Warnings over Brexit risk to defeating organised crime

Scotland's police and prosecutors say they must be able to retain relationships with their European counterparts post-Brexit if they are to tackle serious organised crime.

Police are looking at the implications of leaving the EU
Police are looking at the implications of leaving the EU

Figures released today show nearly 3,000 people were arrested and £7 million of fake goods seized over the last year in a crackdown on criminal gangs.

A report by the Serious Organised Crime Task Force found 196 organised crime groups operate in Scotland, many of which have international links.

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Concerns have been raised about whether the UK would continue to be a member of Europol after leaving the EU and whether British forces would have access to the European Arrest Warrant.

Deputy Chief Constable Johnny Gwynne said work was already underway as part of Police Scotland’s Brexit taskforce to consider alternatives to Europol - the EU’s police force - and the arrest warrant.

He said: “We need to be able to draw on the support of other law enforcement agencies, whether collectively through Europol or not.

“We have operational requirements and if a political decision is made which means we’ve got to find a different way to achieve that operational end, then that’s our challenge. We’re not really sure what the implications of Brexit might be in terms of law enforcement, but there will always be colleagues in France or wherever that we will need to be able to speak to and we will need mechanisms to be able to do that.”

He added: “It’s not just about Europe – we share intelligence with various agencies in America, with the Colombians, wherever it happens to be. There are crime groups from other parts of the world, not just the EU, who have a footprint in Scotland.”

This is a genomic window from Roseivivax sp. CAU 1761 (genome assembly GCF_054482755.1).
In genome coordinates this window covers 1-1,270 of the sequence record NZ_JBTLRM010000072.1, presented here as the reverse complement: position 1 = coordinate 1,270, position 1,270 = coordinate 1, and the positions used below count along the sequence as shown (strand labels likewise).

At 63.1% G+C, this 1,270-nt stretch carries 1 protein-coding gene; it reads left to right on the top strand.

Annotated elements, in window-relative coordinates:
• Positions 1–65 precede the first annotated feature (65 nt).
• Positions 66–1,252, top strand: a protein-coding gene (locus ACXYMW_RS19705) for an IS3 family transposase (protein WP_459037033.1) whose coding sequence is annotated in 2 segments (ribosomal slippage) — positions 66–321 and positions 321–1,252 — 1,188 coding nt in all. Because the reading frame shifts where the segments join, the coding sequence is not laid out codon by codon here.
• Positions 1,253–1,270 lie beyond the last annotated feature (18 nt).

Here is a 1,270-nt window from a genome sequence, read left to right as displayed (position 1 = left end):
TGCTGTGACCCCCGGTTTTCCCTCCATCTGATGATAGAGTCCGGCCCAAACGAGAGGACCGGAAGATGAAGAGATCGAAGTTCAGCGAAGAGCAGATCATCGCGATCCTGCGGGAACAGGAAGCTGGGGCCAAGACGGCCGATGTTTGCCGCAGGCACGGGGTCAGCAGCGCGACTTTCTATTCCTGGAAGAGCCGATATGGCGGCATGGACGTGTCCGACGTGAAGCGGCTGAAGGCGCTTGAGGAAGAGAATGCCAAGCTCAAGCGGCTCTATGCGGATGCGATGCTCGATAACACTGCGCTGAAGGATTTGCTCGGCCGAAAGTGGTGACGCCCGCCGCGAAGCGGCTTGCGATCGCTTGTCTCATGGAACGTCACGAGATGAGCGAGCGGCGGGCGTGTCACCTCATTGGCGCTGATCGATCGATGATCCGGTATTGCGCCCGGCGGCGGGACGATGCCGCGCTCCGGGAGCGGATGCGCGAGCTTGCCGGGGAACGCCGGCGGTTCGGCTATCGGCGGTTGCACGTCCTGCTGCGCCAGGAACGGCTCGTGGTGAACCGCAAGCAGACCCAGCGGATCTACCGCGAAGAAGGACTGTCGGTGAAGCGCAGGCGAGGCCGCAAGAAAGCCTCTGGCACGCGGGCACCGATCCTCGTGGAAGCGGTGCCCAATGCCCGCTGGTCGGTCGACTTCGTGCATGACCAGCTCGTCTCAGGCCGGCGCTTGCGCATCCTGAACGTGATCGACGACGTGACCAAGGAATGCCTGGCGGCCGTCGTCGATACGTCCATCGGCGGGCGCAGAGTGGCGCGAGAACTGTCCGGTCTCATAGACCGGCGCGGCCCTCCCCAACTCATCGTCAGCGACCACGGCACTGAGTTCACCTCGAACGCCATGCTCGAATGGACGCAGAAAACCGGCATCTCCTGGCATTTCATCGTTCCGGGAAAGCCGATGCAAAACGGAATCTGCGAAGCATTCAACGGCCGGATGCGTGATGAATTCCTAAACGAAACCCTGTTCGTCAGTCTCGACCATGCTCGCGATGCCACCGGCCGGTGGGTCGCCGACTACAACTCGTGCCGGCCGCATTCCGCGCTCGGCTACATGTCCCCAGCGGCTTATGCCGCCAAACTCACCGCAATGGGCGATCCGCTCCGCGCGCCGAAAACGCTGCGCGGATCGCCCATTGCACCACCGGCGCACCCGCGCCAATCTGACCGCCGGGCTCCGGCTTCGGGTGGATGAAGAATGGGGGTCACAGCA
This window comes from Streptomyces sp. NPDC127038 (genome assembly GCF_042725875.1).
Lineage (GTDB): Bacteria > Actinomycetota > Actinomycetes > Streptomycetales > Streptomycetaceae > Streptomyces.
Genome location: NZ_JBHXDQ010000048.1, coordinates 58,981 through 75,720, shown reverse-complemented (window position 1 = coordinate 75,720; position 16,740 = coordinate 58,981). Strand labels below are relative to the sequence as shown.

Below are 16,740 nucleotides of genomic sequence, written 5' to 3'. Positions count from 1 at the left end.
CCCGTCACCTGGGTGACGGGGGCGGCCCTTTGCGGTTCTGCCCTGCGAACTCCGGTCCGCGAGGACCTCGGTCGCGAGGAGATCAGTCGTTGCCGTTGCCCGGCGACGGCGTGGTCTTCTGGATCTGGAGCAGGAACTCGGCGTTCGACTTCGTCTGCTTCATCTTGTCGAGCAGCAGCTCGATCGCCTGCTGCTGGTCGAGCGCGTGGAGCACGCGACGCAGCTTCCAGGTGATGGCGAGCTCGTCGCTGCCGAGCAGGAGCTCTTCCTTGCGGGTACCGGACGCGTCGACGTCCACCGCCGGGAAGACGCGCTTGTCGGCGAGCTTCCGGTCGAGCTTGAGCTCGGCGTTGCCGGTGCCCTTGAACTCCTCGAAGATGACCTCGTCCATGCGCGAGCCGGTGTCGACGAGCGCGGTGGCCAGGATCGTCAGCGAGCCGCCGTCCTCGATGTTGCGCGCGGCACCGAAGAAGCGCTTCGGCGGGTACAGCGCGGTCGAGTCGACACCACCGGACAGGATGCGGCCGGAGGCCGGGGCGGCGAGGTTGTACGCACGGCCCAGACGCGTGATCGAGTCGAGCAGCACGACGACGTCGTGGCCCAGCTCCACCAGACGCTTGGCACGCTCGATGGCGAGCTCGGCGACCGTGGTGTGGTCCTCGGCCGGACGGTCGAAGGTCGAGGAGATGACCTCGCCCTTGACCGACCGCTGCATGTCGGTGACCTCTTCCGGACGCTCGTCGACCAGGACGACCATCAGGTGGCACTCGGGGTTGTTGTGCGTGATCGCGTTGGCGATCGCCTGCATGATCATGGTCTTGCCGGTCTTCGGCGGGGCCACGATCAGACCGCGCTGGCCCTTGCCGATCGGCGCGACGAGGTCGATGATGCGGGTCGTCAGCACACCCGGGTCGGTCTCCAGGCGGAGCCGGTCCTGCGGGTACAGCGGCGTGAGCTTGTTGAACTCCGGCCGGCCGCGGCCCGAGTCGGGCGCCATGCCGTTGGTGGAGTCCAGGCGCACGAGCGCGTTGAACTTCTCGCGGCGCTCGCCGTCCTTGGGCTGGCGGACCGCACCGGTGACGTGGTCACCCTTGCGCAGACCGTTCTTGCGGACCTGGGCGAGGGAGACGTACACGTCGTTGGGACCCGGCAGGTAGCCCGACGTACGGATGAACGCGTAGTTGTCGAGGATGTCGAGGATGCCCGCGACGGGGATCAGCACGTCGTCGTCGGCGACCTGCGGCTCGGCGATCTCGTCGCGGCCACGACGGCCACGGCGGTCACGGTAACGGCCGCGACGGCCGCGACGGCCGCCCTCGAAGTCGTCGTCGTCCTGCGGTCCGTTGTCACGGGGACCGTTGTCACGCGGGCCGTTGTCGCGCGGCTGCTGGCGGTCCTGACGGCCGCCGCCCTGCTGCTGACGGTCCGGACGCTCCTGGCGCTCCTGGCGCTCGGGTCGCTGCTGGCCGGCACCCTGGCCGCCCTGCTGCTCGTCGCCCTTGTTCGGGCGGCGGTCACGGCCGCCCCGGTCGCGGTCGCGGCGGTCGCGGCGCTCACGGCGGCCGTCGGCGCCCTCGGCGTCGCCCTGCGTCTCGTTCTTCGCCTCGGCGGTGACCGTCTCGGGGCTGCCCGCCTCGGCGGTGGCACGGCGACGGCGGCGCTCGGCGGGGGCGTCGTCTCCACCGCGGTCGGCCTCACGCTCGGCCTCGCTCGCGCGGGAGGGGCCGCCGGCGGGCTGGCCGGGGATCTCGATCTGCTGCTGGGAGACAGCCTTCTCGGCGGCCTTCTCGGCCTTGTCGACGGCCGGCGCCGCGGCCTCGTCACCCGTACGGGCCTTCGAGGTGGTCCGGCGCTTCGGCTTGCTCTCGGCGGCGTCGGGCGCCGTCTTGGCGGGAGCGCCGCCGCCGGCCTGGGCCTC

Lord Advocate James Woolfe added: “We are active participants in Eurojust, which is the prosecutorial equivalent of Europol. Criminality doesn’t know borders: it’s essential that we maintain those international methods of cooperation.

“I’m going to Brussels next week to speak to relevant people there about the international work we do and will need to continue doing whatever happens as a result of the referendum. My own view is that it is essential that we maintain those links.”

Earlier this week justice secretary Michael Matheson warned the UK risks becoming a “safe haven” for criminals if Brexit sees the dismantling of EU-wide security arrangements.

Yesterday’s report highlighted work carried out by Police Scotland in partnership with Europol and forces in Spain and the Netherlands to dismantle one of the country’s “most harmful” crime gangs.

The investigation, which culminated in December 2015, led to 42 arrests and prison sentences totalling 146 years.